Celiac disease (CD) was believed to be a disease in Europe and in Europeans living outside Europe. However, there are sporadic reports of CD from Arabia (1–3) and India (4–7). Celiac disease was reported from India in 1966 (4), and subsequently Nelson et al. (8) reported a series of 17 immigrant Asian children with CD from Birmingham. However, there has been doubt recently regarding the existing literature on CD from Asia (5) because diagnoses were based on villous atrophy only (1–4,6), and in developing countries many conditions other than CD can give rise to severe villous atrophy (7). In the modified ESPGHAN criteria (9), only biopsy changes and clinical response to gluten-free diet (GFD) are sufficient to make a diagnosis of CD, but in developing countries we should have some additional criteria to distinguish CD from other causes of villous atrophy. Criteria in addition to the modified ESPGHAN criteria could be either gluten challenge or antibody test. The former is cumbersome and requires the patient's and parents' cooperation, whereas antibody tests are simple. When antibody test results are positive at the time of diagnoses in a child with a typical small intestinal mucosa and when they disappear in parallel to a clinical response to GFD, weight is added to the diagnoses of CD that may now be said to have been finally established.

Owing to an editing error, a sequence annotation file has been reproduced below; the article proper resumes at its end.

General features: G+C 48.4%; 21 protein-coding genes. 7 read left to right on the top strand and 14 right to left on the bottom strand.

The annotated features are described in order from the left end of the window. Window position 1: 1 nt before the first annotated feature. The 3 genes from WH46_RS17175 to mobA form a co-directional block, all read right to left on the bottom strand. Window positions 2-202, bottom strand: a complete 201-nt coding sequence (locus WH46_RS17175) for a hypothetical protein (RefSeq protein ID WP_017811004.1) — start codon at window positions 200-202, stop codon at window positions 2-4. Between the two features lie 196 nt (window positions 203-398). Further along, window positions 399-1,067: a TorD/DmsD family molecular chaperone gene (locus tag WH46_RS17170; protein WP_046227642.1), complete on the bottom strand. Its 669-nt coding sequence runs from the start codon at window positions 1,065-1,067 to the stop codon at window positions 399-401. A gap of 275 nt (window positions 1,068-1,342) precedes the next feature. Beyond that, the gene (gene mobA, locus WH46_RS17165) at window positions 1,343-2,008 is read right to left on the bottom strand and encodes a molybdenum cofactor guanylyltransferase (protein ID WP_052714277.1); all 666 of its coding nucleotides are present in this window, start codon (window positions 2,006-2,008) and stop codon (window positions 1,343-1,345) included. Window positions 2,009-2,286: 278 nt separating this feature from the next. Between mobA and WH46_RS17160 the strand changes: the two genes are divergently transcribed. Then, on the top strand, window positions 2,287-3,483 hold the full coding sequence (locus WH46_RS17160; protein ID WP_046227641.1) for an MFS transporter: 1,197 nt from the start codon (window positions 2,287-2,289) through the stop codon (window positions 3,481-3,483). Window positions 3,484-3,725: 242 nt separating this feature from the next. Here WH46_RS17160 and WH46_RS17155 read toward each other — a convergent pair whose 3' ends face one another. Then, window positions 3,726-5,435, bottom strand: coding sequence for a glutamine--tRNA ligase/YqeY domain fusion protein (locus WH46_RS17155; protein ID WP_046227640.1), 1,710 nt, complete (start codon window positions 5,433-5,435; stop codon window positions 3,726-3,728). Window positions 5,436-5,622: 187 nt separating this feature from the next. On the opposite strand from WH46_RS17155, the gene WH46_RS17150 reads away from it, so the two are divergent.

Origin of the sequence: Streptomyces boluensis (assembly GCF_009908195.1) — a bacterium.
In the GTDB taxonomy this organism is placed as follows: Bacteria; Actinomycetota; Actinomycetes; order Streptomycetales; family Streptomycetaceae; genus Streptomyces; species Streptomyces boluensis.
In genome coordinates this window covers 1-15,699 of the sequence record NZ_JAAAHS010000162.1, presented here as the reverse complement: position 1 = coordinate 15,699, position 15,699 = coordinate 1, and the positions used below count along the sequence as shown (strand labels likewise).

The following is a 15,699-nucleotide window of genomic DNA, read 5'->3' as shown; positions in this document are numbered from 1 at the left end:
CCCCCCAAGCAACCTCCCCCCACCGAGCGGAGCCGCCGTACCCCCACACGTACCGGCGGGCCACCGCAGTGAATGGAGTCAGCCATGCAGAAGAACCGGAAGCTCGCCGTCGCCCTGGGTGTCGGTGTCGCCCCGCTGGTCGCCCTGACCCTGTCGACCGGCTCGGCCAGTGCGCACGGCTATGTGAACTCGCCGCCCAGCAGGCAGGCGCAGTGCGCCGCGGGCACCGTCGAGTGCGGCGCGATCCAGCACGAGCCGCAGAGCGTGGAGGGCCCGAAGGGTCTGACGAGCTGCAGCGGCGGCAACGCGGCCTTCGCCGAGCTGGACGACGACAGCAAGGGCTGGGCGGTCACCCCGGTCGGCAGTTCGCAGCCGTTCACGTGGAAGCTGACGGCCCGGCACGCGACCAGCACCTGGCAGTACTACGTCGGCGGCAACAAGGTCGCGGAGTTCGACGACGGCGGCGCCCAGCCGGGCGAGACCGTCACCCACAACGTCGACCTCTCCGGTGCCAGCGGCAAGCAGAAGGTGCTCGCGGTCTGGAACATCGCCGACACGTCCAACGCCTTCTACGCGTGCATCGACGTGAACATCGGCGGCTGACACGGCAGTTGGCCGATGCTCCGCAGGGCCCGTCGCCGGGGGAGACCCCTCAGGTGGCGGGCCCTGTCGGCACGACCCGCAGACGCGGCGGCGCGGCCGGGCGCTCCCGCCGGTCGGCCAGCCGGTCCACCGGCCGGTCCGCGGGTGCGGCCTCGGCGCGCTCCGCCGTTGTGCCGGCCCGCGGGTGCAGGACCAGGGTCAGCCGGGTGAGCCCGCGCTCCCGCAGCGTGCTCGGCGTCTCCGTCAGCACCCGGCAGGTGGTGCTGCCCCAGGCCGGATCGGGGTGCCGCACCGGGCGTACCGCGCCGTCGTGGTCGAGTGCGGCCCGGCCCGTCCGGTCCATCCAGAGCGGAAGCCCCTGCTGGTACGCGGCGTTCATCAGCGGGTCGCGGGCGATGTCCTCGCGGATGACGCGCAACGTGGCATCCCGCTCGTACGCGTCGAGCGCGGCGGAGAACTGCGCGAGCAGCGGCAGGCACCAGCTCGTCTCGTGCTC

Ideally one should use endomysium antibody (EMA) as it is shown to be the most sensitive and specific autoantibody in CD (10). However, detection of EMA is cumbersome (indirect immunofluorescence technique), observer dependent, and costly. It has recently been shown that tissue transglutaminase is the main endomysial autoantigen in CD, and CD serum immunoglobulin A (IgA) reacts with tissue transglutaminase (11). However, this test is not yet widely available in developing countries. On the other hand, the antigliadin antibody (AGA) test is performed by enzyme-linked immunosorbent assay and is therefore inexpensive and easy to perform, and a quantitative result of this test helps to compare serial measurements. Therefore, in a developing country, where cost is a major factor, we should look for a more inexpensive but effective test. AGA assay is ideally suited for a developing country.
In 1989, Khoshoo et al. (7) from India showed that the AGA test was useful in distinguishing CD from other causes of villous atrophy. However, in that study the number of CD cases was small (n = 11), and a cutoff value of AGA, which could be used to screen children for further workup, was not given. There is no other study about serology in CD from Asia. We prospectively studied the role of IgA–AGA in the diagnosis of CD in North Indian children.
MATERIALS AND METHODS